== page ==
Kidney Myths: Separating Fact from Fiction

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2 million people globally are grappling with kidney failure, and that number keeps going up by 5-7% each year. Sadly, misconceptions and myths about kidney health often lead to confusion and prevent people from properly caring for their kidneys.

Myth 1: Drinking Lots of Water Can Harm Your Kidneys

One common misconception is that consuming too much water can strain the kidneys. However, staying hydrated is crucial for kidney function. Water helps kidneys remove waste and toxins while maintaining proper fluid balance. 

Myth 2: Kidney Disease Only Affects Older Adults

While kidney disease is more common in adults aged 65 and above, kidney issues can develop at any age, including in children. Be aware of the signs and symptoms, which may include:

  • Fever.
  • Swelling around the eyes, face, feet, and ankles (called oedema).
  • Burning or pain during urination.
  • Significant increase in the frequency of urination.
  • Difficulty in controlling urination in older children.
  • Recurrence of nighttime bedwetting (in children who have been dry for several months).
  • Blood in the urine.
  • High blood pressure.
Myth 3: Protein Supplements Improve Kidney Health

Excessive protein consumption may burden the kidneys, particularly those with renal problems. A balanced diet with modest protein consumption is essential for good health. Speaking with a healthcare practitioner before adding protein supplements to your diet is necessary, particularly if you have renal problems.

Myth 4: Kidney Disease Is Always Symptom-Free

Contrary to popular belief, kidney disease can present symptoms, especially in later stages. Symptoms may include fatigue, swelling, changes in urination patterns, nausea, and shortness of breath. However, kidney disease may not cause noticeable symptoms in the early stages, making regular check-ups and screenings important for early detection and intervention.

Myth 5: Dialysis Cures Kidney Disease

Dialysis is a life-saving treatment for individuals with advanced kidney failure, but it is not a cure. Dialysis helps remove waste and excess fluid from the blood when the kidneys can no longer perform their functions adequately. However, it does not in itself restore kidney function. Kidney transplantation remains the best long-term solution for eligible patients with end-stage renal disease.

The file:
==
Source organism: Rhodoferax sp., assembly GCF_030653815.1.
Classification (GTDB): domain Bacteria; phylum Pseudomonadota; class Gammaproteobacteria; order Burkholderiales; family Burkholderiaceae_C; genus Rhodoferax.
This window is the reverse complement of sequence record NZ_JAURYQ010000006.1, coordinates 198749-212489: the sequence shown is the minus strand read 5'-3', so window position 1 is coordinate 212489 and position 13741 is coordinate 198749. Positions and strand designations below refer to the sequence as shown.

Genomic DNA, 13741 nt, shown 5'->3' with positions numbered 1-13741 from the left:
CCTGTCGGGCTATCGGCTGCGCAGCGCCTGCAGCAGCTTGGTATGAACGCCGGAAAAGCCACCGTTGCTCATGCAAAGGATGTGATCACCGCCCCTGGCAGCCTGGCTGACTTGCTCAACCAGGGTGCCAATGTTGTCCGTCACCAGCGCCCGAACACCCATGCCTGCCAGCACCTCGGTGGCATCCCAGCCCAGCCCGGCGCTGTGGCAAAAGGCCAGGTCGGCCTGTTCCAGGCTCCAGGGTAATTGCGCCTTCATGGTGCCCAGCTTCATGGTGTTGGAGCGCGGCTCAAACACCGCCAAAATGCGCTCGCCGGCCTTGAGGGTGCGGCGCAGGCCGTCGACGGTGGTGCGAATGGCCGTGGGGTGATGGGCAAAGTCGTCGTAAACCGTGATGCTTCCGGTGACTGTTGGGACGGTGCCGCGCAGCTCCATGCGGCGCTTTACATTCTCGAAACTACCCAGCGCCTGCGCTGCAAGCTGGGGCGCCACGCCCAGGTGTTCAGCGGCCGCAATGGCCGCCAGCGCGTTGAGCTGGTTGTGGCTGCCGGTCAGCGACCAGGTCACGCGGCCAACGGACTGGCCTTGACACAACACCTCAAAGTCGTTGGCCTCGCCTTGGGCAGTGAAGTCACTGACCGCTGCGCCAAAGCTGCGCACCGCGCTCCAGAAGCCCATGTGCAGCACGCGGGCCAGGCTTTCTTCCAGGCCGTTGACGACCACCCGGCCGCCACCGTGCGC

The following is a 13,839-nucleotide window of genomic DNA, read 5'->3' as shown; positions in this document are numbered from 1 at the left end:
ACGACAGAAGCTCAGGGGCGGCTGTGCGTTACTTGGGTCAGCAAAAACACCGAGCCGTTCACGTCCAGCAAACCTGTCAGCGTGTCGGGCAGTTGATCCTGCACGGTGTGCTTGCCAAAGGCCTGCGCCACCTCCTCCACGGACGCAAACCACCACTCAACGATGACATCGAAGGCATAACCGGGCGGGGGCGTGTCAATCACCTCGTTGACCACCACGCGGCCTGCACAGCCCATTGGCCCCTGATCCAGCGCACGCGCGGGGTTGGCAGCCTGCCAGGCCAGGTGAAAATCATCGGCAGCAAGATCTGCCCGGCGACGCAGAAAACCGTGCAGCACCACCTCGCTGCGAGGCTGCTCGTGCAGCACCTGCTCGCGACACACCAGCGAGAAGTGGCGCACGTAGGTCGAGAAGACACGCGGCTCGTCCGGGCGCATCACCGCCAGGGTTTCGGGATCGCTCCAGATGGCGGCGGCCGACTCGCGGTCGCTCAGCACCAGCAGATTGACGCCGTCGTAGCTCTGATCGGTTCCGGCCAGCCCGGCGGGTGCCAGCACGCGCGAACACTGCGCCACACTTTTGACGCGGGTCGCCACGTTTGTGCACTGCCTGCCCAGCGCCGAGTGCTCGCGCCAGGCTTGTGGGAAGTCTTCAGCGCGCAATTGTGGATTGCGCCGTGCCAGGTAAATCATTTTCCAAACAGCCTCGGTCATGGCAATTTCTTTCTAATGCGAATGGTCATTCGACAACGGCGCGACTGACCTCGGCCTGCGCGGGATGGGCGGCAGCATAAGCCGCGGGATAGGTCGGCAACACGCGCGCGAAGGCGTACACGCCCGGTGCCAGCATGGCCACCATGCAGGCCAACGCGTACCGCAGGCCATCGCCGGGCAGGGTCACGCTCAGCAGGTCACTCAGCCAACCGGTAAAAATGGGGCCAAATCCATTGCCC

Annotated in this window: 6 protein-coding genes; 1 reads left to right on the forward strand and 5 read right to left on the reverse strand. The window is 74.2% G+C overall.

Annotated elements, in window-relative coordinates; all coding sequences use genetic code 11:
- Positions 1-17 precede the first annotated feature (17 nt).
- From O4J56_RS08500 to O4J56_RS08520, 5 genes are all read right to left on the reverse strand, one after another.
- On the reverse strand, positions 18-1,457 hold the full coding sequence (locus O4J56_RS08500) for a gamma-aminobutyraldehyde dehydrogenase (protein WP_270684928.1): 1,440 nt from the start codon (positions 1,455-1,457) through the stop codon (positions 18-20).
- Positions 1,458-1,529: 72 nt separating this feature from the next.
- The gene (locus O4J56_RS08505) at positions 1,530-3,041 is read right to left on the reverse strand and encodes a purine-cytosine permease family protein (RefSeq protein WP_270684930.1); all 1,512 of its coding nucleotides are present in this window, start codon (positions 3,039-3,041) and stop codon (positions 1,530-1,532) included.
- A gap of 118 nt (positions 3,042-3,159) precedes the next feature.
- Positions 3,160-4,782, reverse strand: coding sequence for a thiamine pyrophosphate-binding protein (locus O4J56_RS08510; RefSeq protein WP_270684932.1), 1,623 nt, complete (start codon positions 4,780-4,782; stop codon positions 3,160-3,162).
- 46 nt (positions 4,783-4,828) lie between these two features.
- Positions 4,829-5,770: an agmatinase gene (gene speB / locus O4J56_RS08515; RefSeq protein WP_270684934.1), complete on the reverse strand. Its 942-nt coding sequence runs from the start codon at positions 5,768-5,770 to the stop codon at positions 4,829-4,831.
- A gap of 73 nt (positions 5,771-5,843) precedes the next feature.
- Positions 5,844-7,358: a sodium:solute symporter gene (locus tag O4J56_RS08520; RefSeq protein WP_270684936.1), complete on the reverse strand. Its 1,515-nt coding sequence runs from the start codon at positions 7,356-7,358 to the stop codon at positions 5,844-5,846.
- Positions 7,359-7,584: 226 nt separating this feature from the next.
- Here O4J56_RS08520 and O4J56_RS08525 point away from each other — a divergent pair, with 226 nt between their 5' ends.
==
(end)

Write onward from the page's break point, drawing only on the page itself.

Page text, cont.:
Myth 6: Herbal Supplements Are Safe for Kidney Health

Many people use herbal supplements for various health benefits, including kidney support. However, not all herbal products are safe; some may even harm kidney function. 

Myth 7: Drinking Cranberry Juice Prevents Kidney Stones

While cranberry juice is often recommended for urinary tract health, limited evidence supports its effectiveness in preventing kidney stones. Drinking too much cranberry juice can raise the risk of kidney stones because of its oxalate content.

Myth 8: Kidney Damage Is Irreversible

Even though kidney disease can worsen, catching and managing it earlier can help slow its progression and protect your kidney function. Making lifestyle changes like eating balanced meals, staying active, controlling blood pressure and blood sugar levels, quitting smoking, cutting back on alcohol, and taking prescribed medication can all play a part in keeping your kidneys healthy.

Myth 9: Over-the-Counter Painkillers are Safe for Kidneys

Many people believe that over-the-counter pain relievers like ibuprofen and aspirin are harmless, but prolonged use of these medications can damage the kidneys. Nonsteroidal anti-inflammatory drugs (NSAIDs) can cause acute kidney injury and may worsen existing kidney conditions, particularly in individuals with reduced kidney function or dehydration. Using these medications cautiously and following the recommended dosage and duration guidelines is essential.

Myth 10: Only People with High Blood Pressure and Diabetes are at Risk for Kidney Disease

While high blood pressure and diabetes are leading causes of kidney disease, they are not the only risk factors. Other conditions such as obesity, heart disease, autoimmune disorders, urinary tract infections, and certain medications can also increase the risk of kidney damage.